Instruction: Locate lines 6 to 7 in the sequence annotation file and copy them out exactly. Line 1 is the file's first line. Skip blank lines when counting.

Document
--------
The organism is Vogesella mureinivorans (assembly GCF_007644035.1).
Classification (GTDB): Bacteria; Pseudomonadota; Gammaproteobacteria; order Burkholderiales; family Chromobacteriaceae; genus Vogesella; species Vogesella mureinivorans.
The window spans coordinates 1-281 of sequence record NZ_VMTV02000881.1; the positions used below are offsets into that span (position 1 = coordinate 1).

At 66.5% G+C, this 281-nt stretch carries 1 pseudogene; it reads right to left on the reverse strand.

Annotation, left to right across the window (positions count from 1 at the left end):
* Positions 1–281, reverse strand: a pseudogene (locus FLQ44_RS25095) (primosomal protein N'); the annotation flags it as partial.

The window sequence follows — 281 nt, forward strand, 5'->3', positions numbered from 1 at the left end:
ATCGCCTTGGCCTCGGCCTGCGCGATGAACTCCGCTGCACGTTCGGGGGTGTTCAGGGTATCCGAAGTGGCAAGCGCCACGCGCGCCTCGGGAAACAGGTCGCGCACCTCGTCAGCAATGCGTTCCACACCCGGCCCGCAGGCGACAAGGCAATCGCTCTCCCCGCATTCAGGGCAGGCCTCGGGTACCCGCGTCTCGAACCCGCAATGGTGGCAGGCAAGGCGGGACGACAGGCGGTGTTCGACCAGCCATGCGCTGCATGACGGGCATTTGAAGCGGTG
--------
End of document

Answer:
* Positions 1–281, reverse strand: a pseudogene (locus FLQ44_RS25095) (primosomal protein N'); the annotation flags it as partial.

The window sequence follows — 281 nt, forward strand, 5'->3', positions numbered from 1 at the left end: